A Las Vegas woman who experienced what has been described as a “one in a million” reaction to the Johnson & Johnson COVID-19 vaccine has returned home to continue her recovery after spending more than three months in a Southern California hospital.
Emma Burkey, 18, who experienced one of the first and few known cases of blood clots in the brain after receiving the J&J vaccine, is back home with her family, who are preparing to sell their house, which is not wheelchair accessible.
“Emma is in good spirits,” said Bret Johnson, a spokesman for the family.
“All her mental capacities and personality came back,” he said, describing Emma as “cheerful but reserved, friendly and smart.”
However, she continues to struggle with impaired function on the left side of her body.
“She can’t walk right now. They’re working, working, working with her on that, but her left leg is not cooperating, and her left side is not very cooperative,” including her arm and hand, said Johnson, president and founder of The Hastening, a Las Vegas-based Christian ministry where Emma’s father, Russ, volunteers.
Blood clot investigation
Emma became ill days after receiving the single-dose J&J or Janssen shot on March 20. She began to have seizures and was hospitalized on March 30 at St. Rose Dominican Hospital, Siena campus in Henderson. The medical team there suspected she was having a vaccine-related side effect, though at the time the vaccine had not been linked to the rare blood clots. The team notified U.S. health regulators, at first receiving scant response.
On April 13, the federal government suspended the use of the J&J shot after identifying the blood clots accompanied by low platelet counts in a half-dozen women in the U.S.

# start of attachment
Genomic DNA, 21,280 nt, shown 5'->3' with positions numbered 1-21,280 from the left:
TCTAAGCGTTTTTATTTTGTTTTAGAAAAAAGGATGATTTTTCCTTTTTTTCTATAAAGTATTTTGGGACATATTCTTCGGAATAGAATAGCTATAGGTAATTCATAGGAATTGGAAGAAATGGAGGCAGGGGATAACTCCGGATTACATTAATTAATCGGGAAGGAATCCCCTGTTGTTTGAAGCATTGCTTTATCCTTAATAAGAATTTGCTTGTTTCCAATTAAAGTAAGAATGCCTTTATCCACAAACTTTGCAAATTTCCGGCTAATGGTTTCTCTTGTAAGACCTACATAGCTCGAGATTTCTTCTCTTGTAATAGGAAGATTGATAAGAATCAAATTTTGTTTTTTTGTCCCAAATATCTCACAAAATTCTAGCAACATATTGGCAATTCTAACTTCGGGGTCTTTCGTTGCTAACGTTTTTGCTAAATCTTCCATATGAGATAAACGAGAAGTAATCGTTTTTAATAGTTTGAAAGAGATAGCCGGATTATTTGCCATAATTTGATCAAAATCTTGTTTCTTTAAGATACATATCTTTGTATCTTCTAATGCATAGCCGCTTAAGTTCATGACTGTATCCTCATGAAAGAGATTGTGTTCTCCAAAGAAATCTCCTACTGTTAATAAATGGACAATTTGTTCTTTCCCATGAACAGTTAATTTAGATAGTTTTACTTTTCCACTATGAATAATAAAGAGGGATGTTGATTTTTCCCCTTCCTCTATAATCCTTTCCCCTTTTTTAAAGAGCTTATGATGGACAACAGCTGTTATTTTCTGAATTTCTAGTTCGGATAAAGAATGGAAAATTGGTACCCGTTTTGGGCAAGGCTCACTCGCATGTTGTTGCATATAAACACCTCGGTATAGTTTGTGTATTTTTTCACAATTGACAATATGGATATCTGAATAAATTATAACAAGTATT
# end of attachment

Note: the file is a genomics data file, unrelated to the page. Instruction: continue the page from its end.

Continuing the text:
The women, between the ages of 18 and 48, within a week or two of vaccination experienced cerebral venous sinus thrombosis, where clots occur in veins that drain blood from the brain. At the time, about 7 million doses of the single-dose J&J vaccine had been administered in the U.S.
On April 20, U.S. health officials lifted the suspension, saying the benefits of the single-dose vaccine outweighed the risks.
They did so with a note of caution. “Women younger than 50 years old especially should be aware of the rare but increased risk of this adverse event and that there are other COVID-19 vaccine options available for which this risk has not been seen,” the Centers for Disease Control and Prevention says on the agency’s website. Neither of the other two vaccines authorized in the U.S., Pfizer and Moderna, has been associated with the side effect.
Emma experienced several strokes and underwent multiple brain surgeries as a result of the blood clots.
At home, she will continue with intensive physical therapy on an outpatient basis, Johnson said, with the top priority being for her to walk again.
“If she can relearn how to walk, that is a game changer,” Johnson said. If she can’t, that has “just massive implications.”
Meanwhile, her parents are preparing their house to sell. A two-story home with the bedrooms upstairs, it is not suitable for Emma, who uses a wheelchair. Emma’s parents take her to the home of friend, who has a wheelchair accessible bath and shower, to bathe.
For Emma’s parents, Russ and Kathy, who have declined interview requests, the experience keeps them on a roller coaster of emotion.
“When you go through a crisis like this, you have all those typical things that happen,” Johnson said. “You have shock and you have anger and you have grief and you have hope, and … you can see any of those at any one point during any one day.
“So, there’s some hope in the morning, and then there’s anger in the afternoon. … And then there’s grief and weeping at 5 o’clock in the afternoon when when the reality of some of these things hits.”
There is also pride in Emma for all that she has accomplished during her recovery, Johnson said, as well as gratitude to the medical personnel and staff who have cared for her.
The family is also grateful, Johnson said, to those that have shown their concern them by supporting a GoFundMe campaign that has raised nearly $62,000 to offset medical and other expenses.
Many of those who have contributed to the online fundraising effort have also posted messages to the family.
“She may be one in a million but she’s your one,” wrote Joan Marshall, who contributed $40. “I will continue to pray for your beautiful daughter.”